The GLA document is a dry piece of work. However, a close reading gives as good a picture of the reality of life for the London working poor in 2013 as Charles Dickens’ novels give for the London working poor of the 19th century. 

The document calculates the “Basic Living Costs” for different types of families living in poverty in London e.g. for couples or singles, for those working full-time or part-time, for families with or without children. It then demonstrates that for some families, their weekly income – the Minimum Wage plus some means-tested benefit – falls well short of their “Basic Living Costs” each and every week.

Life for the poor in London has become much tougher in the last 12 months. For those in social housing, their rent has increased by 6.6% and for those in the private rented sector the increase has been between 9.3% and 12%. The increase in the Minimum Wage was only a miserly 12 pence per hour (from £6.19 to £6.31).

As we have no Dickens, we have to consider ourselves what all these figures actually mean in the lives of real people. They mean choosing between heating and eating, visits to food banks and falling into the clutches of companies like Wonga. They also mean lives of unrelenting drudgery, working all hours and being always in arrears, always in debt.

The Living Wage could significantly improve the lives of millions of workers but opponents say that it is a bad idea as it will cost jobs. Precisely the same scaremongering argument was made when the Minimum Wage was introduced in 1998, with the Tory Party leading the fierce opposition. It turned out then to be completely baseless.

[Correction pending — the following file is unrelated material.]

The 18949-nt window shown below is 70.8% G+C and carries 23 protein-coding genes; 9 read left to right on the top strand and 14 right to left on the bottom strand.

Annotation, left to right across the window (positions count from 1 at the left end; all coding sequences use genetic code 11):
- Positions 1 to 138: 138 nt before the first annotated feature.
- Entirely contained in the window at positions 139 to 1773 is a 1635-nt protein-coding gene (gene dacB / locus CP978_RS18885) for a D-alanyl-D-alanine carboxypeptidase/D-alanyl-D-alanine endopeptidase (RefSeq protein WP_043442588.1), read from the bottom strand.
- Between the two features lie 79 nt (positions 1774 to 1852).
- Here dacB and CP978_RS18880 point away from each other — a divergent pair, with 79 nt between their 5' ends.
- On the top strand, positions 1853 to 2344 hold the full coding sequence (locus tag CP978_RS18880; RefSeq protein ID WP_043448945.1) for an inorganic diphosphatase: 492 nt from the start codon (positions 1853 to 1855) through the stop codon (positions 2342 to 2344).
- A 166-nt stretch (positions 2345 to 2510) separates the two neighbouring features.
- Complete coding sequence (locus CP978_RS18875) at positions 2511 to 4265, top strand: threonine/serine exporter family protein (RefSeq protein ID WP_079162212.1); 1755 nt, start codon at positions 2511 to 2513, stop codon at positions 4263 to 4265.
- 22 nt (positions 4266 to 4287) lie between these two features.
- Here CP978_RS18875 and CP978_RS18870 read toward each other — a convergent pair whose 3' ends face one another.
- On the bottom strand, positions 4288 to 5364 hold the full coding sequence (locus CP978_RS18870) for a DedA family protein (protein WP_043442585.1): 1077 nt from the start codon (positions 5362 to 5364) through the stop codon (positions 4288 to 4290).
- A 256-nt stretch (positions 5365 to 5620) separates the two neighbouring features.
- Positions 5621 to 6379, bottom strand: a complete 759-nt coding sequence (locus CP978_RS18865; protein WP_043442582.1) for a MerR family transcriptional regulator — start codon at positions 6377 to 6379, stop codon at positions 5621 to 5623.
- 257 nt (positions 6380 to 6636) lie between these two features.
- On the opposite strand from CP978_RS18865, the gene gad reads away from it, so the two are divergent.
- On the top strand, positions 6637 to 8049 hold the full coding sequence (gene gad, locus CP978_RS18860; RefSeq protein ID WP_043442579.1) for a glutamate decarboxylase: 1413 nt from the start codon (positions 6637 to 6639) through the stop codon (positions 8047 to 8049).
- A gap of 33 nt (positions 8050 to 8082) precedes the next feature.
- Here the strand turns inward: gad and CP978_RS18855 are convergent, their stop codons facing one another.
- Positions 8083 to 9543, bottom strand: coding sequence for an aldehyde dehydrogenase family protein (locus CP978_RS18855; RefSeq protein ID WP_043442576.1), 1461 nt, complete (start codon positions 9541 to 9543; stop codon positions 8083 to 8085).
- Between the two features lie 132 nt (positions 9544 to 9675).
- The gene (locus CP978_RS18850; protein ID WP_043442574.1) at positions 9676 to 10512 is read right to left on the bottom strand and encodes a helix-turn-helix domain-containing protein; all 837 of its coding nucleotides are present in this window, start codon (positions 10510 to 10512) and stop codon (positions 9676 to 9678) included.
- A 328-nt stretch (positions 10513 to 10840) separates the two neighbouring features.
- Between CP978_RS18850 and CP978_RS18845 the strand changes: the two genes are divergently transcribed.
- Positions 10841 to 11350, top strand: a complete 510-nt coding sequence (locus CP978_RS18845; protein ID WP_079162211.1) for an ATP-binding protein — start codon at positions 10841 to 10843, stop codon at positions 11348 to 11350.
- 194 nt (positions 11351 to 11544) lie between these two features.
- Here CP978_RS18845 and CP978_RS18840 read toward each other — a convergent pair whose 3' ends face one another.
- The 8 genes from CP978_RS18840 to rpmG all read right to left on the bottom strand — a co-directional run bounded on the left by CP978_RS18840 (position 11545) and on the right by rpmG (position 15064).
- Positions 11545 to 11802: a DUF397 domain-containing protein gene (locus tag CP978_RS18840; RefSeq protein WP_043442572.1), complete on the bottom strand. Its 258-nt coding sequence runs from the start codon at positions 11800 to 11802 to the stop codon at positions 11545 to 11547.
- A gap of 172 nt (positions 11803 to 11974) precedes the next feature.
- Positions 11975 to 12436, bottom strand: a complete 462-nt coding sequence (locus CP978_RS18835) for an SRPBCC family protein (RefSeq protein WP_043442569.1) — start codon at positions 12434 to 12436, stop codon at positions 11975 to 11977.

It is not proposed that the Living Wage be imposed by law. There will be some businesses that genuinely cannot afford it. However, there are plenty of employers who could afford to pay the Living Wage but prefer not to do so, if they can get away with it – lower wages means, at least in the short term, more profit.

Just because a business can do something to increase profit, does not mean it should do it – that is the justification for sweatshops now and has been for slavery in the past.

In any event, Boris Johnson argues that paying the Living Wage is actually in the interest of employers. Even the hard-nosed City of London Corporation agrees. Roger Chadwick, finance committee chairman has said, “(The Corporation) believes that the additional cost (of insisting contractors pay the Living Wage) is outweighed by the demonstrable benefits in terms of staff morale, recruitment and retention.”